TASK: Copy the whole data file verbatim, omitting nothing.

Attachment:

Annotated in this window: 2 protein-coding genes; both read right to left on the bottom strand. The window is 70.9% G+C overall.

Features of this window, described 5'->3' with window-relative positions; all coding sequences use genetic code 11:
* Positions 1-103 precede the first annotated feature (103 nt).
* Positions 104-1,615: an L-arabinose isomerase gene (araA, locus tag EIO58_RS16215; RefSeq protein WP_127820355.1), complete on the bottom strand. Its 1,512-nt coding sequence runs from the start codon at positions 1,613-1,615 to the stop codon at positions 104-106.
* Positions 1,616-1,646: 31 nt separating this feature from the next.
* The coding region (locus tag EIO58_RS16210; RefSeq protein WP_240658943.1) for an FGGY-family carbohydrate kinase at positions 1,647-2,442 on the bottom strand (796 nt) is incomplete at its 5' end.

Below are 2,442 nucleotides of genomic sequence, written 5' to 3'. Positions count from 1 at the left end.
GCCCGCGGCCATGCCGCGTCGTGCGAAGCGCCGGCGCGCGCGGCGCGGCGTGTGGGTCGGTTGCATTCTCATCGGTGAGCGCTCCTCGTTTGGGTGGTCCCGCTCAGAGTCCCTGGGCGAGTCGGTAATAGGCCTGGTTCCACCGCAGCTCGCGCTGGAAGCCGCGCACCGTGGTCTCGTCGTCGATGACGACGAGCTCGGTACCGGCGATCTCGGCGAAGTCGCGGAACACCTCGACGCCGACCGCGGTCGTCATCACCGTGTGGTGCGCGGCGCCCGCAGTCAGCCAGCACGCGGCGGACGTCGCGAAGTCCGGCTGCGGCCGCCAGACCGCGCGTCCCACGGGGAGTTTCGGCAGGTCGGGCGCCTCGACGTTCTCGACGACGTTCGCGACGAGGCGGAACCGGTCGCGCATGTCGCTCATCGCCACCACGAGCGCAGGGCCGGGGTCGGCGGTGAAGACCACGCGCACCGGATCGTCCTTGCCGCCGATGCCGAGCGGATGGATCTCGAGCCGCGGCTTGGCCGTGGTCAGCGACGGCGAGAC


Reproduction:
Annotated in this window: 2 protein-coding genes; both read right to left on the bottom strand. The window is 70.9% G+C overall.

Features of this window, described 5'->3' with window-relative positions; all coding sequences use genetic code 11:
* Positions 1-103 precede the first annotated feature (103 nt).
* Positions 104-1,615: an L-arabinose isomerase gene (araA, locus tag EIO58_RS16215; RefSeq protein WP_127820355.1), complete on the bottom strand. Its 1,512-nt coding sequence runs from the start codon at positions 1,613-1,615 to the stop codon at positions 104-106.
* Positions 1,616-1,646: 31 nt separating this feature from the next.
* The coding region (locus tag EIO58_RS16210; RefSeq protein WP_240658943.1) for an FGGY-family carbohydrate kinase at positions 1,647-2,442 on the bottom strand (796 nt) is incomplete at its 5' end.

Below are 2,442 nucleotides of genomic sequence, written 5' to 3'. Positions count from 1 at the left end.
GCCCGCGGCCATGCCGCGTCGTGCGAAGCGCCGGCGCGCGCGGCGCGGCGTGTGGGTCGGTTGCATTCTCATCGGTGAGCGCTCCTCGTTTGGGTGGTCCCGCTCAGAGTCCCTGGGCGAGTCGGTAATAGGCCTGGTTCCACCGCAGCTCGCGCTGGAAGCCGCGCACCGTGGTCTCGTCGTCGATGACGACGAGCTCGGTACCGGCGATCTCGGCGAAGTCGCGGAACACCTCGACGCCGACCGCGGTCGTCATCACCGTGTGGTGCGCGGCGCCCGCAGTCAGCCAGCACGCGGCGGACGTCGCGAAGTCCGGCTGCGGCCGCCAGACCGCGCGTCCCACGGGGAGTTTCGGCAGGTCGGGCGCCTCGACGTTCTCGACGACGTTCGCGACGAGGCGGAACCGGTCGCGCATGTCGCTCATCGCCACCACGAGCGCAGGGCCGGGGTCGGCGGTGAAGACCACGCGCACCGGATCGTCCTTGCCGCCGATGCCGAGCGGATGGATCTCGAGCCGCGGCTTGGCCGTGGTCAGCGACGGCGAGAC